Moustached Kingfisher Photographed for the First Time Then Euthanized

Below is a guest post by the animal and human rights activist and supporter of free software Luis Leonel.

MOUSTACHED KINGFISHER PHOTOGRAPHED FOR FIRST TIME AND THEN EUTHANIZED

Christopherjpg

CHRISTOPHER FILARDI is the director to PACIFIC PROGRAMS for the AMERICAN MUSEUM OF NATURAL HISTORY’S CENTER FOR BIODIVERSITY AND CONSERVATION.

He recently found and photographed the first male MOUSTACHED KINGFISHER ever recorded, the elusive adorable “ghost bird” of the Solomon Islands he’d sought for more than 20 years. Then he euthanized the individual bird to preserve as part of the scientific record, after assessing the state of the population and the state of the habitat, and concluding it was substantial and healthy enough that taking the specimen—the only male ever observed by science—would not affect the population’s success.

“Killing ‘in the name of conservation’ or ‘in the name of education’ or ‘in the name of whatever’ simply needs to stop. It is wrong and sets a horrific precedent for future research and for children. Imagine what a youngster would think if he or she heard something like, ‘I met a rare and gorgeous bird today… and I killed him.’ Even if this handsome male were a member of a common species, there was no reason to kill him. It sickens me that this practice continues and I hope more people will work hard to put an end to it right now, before more fascinating animals are killed,” MARC BEKOFF, Professor emeritus of Ecology and Evolutionary Biology, University of Colorado, wrote on his article “Ridiculously Gorgeous Rare Bird” Photographed, Caught, and … Killed by Researcher”

The photo shows Christopher Filardi grabbing the beautiful MOUSTACHED KINGFISHER bird. Perhaps, with that hand he killed the defenseless and innocent animal.

You may be asking yourself now what the difference between Christopher Filardi and Denmark zoos researchers is. The answer is none.

WHY I COLLECTED A MOUSTACHED KINGFISHER (OR WHY I KILLED A MOUSTACHED KINGFISHER), BY CHRISTOPHER FILARDI
https://www.audubon.org/news/why-i-collected-moustached-kingfisher

“RIDICULOUSLY GORGEOUS RARE BIRD” PHOTOGRAPHED, CAUGHT, AND … KILLED BY RESEARCHER, BY MARC BEKOFF
http://www.huffingtonpost.com/marc-bekoff/ridiculously-gorgeous-rar_b_8201720.html?utm_source=thedodo.com&utm_medium=referral&utm_campaign=pubexchange_article

FIELD JOURNAL: FINDING GHOSTS
http://www.amnh.org/explore/news-blogs/from-the-field-posts/field-journal-finding-ghosts?utm_source=social-media&utm_medium=twitter&utm_term=20150923-wed&utm_campaign=expedition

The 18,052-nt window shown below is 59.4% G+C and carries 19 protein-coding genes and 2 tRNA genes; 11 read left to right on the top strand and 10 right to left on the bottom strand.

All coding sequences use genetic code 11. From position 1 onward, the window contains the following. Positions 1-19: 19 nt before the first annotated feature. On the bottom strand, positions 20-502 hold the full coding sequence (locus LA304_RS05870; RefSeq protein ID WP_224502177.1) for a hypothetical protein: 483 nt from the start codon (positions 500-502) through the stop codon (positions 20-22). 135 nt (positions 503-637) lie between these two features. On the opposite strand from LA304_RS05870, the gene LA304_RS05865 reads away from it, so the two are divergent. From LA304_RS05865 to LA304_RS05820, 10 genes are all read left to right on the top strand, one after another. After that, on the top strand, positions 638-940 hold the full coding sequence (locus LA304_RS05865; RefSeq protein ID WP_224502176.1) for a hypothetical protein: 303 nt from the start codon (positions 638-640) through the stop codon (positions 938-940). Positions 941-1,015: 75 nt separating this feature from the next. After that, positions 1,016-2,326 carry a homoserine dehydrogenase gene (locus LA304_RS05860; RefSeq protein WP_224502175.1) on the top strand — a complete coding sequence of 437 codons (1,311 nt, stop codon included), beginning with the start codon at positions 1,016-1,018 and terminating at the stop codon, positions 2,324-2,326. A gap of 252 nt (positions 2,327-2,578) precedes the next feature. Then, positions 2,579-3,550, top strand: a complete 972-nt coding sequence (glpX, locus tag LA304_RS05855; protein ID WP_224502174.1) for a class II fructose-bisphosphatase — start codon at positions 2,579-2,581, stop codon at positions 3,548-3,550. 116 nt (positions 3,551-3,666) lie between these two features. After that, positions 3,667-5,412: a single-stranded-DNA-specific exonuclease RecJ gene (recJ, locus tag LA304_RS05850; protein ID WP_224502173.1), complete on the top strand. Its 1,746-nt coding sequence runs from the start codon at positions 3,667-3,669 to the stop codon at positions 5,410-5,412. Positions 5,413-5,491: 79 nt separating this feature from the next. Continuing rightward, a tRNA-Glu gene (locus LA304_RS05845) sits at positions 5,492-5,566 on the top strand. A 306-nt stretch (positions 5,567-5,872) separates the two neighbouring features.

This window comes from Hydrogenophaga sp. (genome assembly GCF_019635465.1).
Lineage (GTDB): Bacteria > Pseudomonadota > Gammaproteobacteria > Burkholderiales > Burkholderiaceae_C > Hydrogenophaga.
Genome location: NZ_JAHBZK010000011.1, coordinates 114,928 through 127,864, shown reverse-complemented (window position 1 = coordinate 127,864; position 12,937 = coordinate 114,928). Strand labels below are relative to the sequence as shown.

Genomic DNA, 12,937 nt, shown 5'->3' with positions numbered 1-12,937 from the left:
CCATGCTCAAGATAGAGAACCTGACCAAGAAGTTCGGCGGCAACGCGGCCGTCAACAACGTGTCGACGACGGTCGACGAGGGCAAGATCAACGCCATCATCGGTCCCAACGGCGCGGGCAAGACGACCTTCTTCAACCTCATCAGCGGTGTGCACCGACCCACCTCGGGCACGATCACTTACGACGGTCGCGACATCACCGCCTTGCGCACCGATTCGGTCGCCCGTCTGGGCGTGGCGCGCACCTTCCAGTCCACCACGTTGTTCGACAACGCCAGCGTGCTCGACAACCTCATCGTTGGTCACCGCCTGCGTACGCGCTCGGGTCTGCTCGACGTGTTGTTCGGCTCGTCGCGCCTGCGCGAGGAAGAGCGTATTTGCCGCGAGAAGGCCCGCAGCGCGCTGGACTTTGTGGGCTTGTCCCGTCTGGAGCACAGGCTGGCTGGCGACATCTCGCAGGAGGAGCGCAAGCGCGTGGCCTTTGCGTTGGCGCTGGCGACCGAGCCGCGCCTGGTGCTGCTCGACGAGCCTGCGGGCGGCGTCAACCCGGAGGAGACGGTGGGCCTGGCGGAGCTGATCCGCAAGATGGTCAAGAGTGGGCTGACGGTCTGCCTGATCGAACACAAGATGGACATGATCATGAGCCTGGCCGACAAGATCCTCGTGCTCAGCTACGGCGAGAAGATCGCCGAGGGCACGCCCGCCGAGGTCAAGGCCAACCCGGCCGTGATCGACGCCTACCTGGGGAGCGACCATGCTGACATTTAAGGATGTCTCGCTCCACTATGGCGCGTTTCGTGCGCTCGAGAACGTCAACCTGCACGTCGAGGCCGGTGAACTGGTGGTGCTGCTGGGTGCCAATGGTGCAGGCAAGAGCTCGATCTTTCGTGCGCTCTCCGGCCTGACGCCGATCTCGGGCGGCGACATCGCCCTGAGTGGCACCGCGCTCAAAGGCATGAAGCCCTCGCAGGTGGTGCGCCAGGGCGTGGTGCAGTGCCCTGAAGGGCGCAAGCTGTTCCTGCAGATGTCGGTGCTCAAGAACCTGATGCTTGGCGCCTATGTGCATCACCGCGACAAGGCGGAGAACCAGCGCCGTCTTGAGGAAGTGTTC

MOUSTACHED KINGFISHER PHOTOGRAPHED FOR FIRST TIME
https://www.audubon.org/news/moustached-kingfisher-photographed-first-time

A SCIENTIST FOUND A BIRD THAT HADN’T BEEN SEEN IN HALF A CENTURY, THEN KILLED IT. HERE’S WHY
http://www.washingtonpost.com/news/morning-mix/wp/2015/10/12/a-scientist-found-a-bird-that-hadnt-been-seen-in-half-a-century-then-killed-it-heres-why/

CHRISTOPHER FILARDI
Director, Pacific Programs
Email: filardi@amnh.org
Phone: 212-313-7431

CENTER FOR BIODIVERSITY AND CONSERVATION
American Museum of Natural History
Central Park West at 79th Street
New York, New York 10024 USA

Phone: 212 769 5742
Fax: 212 769 5292
biodiversity@amnh.org

CENTER FOR BIODIVERSITY AND CONSERVATION WEBSITE
http://www.amnh.org/our-research/center-for-biodiversity-conservation

AMERICAN MUSEUM OF NATURAL HISTORY WEBSITE
http://www.amnh.org/

AMERICAN MUSEUM OF NATURAL HISTORY ON FACEBOOK
https://www.facebook.com/naturalhistory

AMERICAN MUSEUM OF NATURAL HISTORY ON TWITTER
https://twitter.com/amnh

 

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6 thoughts on “Moustached Kingfisher Photographed for the First Time Then Euthanized

  1. The behavior of this “researcher” epitomizes western European colonial ideology. We react with shock and dismay and yet…this is the worldview most of we white skinned humans are fed from birth onward. Greed (here the desire was to obtain something for the “scientific record”) trumps life. When we see it in clear manifestations like this we may be upset…but in truth…we live and breathe this sort of perspective all the time. We just mostly keep it out of our conscious awareness. Our human world is formed and bounded by these sorts of notions and when instances like this make them apparent to us…well…welcome to our world view in action.

    • An interesting comment. Indeed our treatment of animals may be considered a form of colonialism and yes subconsciously we may be fed with this type of mentality, which many again subconsciously accept without thought or question. We may perceive our relationship with animals and indeed other humans through the distorted perspective of this ideology. Though for me personally this has never been the case. Thankfully some of us question this and do not accept the status quo and are shocked and desire to bring an end to such outdated and unjust ideology whether inflicted upon humans or non humans.

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